I thought I'd give you a bit of a break from all the annunciating (completely a word) and bring you this rather smashing lady and her frankly massive loom...
|The Virgin at the Loom (1895) William Henry Margetson|
It's a piece of few colours and yet the impact of the lavender and the fiery red is amazing. The image of the Virgin at the Loom is not a particularly common one, certainly not as common as the surprising angel or the donkey, but apparently from the eighth century it became part of the Virgin's story to show her weaving or spinning, using the thread of life, which is probably even nicer than alpaca. She can be seen embroidering, spinning or weaving, practicing proper lady handicrafts but with a celestial edge.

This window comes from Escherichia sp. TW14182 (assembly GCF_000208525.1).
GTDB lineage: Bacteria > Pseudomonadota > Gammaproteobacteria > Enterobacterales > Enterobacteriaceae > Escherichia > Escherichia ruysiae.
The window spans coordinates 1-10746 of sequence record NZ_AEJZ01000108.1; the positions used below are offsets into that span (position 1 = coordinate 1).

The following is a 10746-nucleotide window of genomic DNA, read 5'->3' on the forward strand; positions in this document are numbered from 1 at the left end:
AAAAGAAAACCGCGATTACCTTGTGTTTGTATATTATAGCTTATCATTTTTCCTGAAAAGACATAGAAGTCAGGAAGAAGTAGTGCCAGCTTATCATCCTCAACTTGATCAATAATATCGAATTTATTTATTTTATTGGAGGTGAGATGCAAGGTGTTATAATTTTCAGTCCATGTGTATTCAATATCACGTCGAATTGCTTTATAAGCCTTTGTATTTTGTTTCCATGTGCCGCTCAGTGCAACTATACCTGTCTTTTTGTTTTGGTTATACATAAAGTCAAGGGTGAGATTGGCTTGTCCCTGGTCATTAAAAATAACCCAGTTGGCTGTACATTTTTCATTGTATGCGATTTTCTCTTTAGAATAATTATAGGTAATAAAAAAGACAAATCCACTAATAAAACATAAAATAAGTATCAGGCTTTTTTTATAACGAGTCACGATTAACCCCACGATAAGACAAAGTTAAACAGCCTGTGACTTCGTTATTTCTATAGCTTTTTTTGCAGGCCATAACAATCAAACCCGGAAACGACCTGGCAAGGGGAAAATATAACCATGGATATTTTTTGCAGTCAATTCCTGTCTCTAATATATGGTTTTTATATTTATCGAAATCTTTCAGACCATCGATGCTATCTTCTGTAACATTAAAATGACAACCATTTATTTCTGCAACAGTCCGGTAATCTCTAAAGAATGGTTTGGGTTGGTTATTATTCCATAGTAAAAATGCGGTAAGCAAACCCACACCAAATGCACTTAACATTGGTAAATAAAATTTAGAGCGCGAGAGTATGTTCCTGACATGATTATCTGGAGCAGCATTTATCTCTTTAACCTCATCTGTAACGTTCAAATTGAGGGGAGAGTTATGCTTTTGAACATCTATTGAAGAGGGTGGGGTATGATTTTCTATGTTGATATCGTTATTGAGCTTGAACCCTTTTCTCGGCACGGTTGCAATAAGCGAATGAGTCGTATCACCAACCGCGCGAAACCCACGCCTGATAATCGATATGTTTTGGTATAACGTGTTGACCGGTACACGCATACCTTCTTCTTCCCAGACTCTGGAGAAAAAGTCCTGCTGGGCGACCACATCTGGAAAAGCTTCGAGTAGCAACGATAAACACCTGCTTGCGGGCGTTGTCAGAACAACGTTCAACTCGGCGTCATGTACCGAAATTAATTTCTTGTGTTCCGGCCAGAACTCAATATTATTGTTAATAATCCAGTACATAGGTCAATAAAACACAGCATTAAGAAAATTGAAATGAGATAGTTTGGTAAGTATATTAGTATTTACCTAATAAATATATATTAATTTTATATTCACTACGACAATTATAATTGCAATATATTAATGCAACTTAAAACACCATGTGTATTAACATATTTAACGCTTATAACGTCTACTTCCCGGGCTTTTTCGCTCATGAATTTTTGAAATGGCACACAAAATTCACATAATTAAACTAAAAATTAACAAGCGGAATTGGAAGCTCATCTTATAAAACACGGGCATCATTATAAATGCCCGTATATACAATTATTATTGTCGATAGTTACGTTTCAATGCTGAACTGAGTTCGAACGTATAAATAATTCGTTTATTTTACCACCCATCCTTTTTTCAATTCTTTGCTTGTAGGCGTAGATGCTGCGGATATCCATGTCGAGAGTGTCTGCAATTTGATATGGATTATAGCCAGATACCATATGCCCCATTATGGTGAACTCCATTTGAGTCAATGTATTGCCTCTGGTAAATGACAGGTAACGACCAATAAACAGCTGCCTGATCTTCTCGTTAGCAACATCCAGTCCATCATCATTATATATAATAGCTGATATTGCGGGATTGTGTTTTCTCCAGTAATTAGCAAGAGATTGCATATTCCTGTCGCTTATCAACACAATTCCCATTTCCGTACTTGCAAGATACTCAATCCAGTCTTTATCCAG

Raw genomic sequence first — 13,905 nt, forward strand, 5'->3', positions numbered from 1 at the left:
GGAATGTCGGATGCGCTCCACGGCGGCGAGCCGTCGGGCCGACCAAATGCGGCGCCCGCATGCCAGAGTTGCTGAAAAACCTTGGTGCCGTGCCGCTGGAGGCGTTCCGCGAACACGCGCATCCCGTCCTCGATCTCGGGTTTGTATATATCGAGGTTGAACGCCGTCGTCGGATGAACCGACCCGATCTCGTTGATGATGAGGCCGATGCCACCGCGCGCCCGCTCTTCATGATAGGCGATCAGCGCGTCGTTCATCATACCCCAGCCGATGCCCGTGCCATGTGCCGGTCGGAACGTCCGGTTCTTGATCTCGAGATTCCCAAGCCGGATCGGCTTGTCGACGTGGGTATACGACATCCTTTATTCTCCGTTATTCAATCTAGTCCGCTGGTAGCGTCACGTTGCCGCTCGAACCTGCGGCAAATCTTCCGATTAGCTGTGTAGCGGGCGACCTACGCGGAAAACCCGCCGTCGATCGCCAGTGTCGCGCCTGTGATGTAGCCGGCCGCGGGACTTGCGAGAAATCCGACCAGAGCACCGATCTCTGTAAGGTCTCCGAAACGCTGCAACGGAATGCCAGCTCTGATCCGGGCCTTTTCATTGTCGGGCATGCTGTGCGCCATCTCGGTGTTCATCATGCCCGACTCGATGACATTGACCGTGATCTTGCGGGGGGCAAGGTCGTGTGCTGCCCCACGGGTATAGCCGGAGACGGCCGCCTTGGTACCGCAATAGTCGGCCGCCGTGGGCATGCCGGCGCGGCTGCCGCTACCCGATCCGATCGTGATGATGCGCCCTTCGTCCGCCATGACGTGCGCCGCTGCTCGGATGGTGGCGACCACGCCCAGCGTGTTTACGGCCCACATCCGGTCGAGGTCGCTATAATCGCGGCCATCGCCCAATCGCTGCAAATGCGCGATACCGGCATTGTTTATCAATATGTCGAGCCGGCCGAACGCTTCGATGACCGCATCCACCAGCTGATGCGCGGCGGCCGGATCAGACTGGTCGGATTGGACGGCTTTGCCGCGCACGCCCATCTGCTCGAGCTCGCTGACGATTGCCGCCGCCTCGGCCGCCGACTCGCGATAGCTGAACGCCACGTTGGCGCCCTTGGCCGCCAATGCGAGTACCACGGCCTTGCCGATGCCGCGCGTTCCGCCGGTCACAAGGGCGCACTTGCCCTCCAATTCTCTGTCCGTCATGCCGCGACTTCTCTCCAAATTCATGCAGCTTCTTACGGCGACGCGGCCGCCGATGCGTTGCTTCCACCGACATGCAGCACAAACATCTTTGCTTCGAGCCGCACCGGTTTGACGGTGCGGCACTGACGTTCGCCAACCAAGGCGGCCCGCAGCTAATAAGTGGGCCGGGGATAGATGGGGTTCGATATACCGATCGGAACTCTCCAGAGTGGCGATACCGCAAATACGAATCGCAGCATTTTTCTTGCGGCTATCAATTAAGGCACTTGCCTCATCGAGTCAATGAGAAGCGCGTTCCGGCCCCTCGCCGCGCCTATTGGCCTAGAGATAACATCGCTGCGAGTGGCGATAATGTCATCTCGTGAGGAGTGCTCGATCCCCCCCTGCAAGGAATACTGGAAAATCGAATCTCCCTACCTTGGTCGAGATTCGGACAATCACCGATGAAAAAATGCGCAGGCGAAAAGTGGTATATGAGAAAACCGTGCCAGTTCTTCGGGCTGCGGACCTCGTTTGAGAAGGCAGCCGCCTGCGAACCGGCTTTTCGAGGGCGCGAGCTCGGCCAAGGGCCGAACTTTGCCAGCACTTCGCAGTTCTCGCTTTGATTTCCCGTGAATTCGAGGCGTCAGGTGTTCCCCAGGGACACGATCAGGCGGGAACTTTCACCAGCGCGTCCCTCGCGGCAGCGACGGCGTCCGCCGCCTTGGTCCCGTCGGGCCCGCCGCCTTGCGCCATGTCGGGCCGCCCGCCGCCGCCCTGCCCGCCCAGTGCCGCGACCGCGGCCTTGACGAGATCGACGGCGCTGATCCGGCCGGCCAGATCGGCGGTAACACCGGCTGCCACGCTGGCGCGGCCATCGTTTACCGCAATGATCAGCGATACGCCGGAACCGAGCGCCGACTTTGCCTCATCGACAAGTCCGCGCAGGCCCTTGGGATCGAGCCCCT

|When Adam Delved and Eve Span (1892) William Morris and Edward Burne-Jones|
The only other Biblical spinning that I could remember bothering the Victorians was the interpretation of John Ball's text by William Morris as a Garden of Eden Socialist utopia where we all do our bit and are equal and semi-dressed, or something. I'm learning to spin next year but I intend to remain dressed while doing it. I don't think the Weald and Downland Museum appreciate you handling their spinning wheels with your bosoms out.
|The Siren (1896)|
William Henry Margetson (1861-1940) specialised in beautiful women, artistically speaking. His many paintings featured art nouveau beauties with flowing locks, draping themselves in gorgeous fabrics. He liked the play of colours between skin, hair and background, with ivory skinned maidens and chestnut hair against blue seas and pale walls. He also did a famous portrait of Alfred Lord Tennyson who looks slightly incongruous among the bevy of beauty, but there you go. When you look at Margetson's images on a page they look like a classy pin-up calendar and then there is Tennyson. You can't help but think 'Blimey, look at the beard on Miss November...'
On that note, I'll see you tomorrow...